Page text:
Overlay sheets are produced as indicated in the reference examples except that x parts by dry weight of glassfibers (x being equal to 5 or 10) are added for 100 parts of cellulose fibers.
Two different Fades of glassfibers are used, one corresponding to fibers having a mean length of 4.5 mm and a mean diameter of 10 μm, the other corresponding to fibers having a mean length of 4.5 mm and a mean diameter of 14 μm. Said fibers are introduced either before or after refining.
The sheets are impregnated as in the reference examples.
The sheets are laminated as indicated in reference examples 1 and 2.
In all cases, it is found that, after lamination, the glassfibers are visible on the surface of the laminate, whether said fibers were introduced before or after refining, therefore whether or not they were ground during refining and whatever their content in the paper.
Therefore, the conventional glassfibers should not be used since they blur the decoration of the laminate.
An overlay sheet is produced as indicated in the reference examples except that x parts by dry weight of pre-ground glassfibers are added for every 100 parts of cellulose fibers (x being equal to 3, 9 or 14).
Said fibers are added to the chest of the paper machine.
The glassfibers used have a mean diameter of 10 μm and a mean length of 0.27 mm.
The sheets are impregnated as in the reference examples.
The sheets are laminated as in reference examples 1 and 2.
No blurting is observed after lamination but the results obtained regarding the resistance to abrasion are irregular (see Table hereinafter).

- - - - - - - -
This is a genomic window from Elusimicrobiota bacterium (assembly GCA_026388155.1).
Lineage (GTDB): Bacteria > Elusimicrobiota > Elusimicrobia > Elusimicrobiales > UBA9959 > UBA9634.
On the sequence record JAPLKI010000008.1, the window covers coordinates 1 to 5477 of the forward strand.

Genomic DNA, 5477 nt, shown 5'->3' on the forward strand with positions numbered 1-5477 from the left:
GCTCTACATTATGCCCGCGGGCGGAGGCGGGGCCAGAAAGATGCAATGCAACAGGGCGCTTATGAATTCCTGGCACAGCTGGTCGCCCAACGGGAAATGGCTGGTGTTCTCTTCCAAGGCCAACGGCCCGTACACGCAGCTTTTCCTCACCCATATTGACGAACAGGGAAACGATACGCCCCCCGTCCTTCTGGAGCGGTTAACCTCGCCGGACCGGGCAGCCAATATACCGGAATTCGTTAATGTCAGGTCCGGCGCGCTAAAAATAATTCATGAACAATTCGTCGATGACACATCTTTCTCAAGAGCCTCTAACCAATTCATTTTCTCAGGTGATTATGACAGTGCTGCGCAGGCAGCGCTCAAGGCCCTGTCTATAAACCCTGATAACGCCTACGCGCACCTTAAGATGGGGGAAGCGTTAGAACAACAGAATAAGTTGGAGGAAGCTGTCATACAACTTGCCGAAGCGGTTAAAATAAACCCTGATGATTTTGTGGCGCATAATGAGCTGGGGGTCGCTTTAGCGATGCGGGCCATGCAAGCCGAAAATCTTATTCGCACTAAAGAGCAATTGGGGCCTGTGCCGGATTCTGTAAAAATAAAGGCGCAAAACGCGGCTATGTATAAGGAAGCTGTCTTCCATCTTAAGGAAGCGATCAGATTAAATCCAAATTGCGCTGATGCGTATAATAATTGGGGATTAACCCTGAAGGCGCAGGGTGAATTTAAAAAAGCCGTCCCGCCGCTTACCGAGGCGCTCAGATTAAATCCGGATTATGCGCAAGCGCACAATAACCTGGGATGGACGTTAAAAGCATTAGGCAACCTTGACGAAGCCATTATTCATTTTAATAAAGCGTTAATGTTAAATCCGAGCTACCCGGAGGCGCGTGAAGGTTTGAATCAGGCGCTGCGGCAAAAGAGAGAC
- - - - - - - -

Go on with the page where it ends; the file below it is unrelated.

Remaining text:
As indicated hereinabove, x parts by dry weight of glass wool are added for 100 parts of cellulose fibers (x being equal to 3, 9 or 14).
Two different grades of glass wool are used:
in examples 6 to 8, the glass wool used has fibers of mean length 0.7 mm and of mean diameter 10 μm,
in example 9, the glass wool used has fibers of mean length 6 mm and of mean diameter 4 μm (the histogram of the diameters ranges from 1 to 20 μm).
The impregnation and lamination of the sheets is performed as in the reference examples.
A good transparency of the sheets is observed, and the decorations have not been altered by the overlay sheet.
The results given in the following Table show that:
for an identical rate of impregnation with resin and for an identical basis weight (comparing examples 2 and 6), a sheet according to the invention for which 3 parts of glass wool have been introduced for 100 parts of cellulose fibers, has its resistance to abrasion increased of 50 revs compared with a sheet containing no glass wool;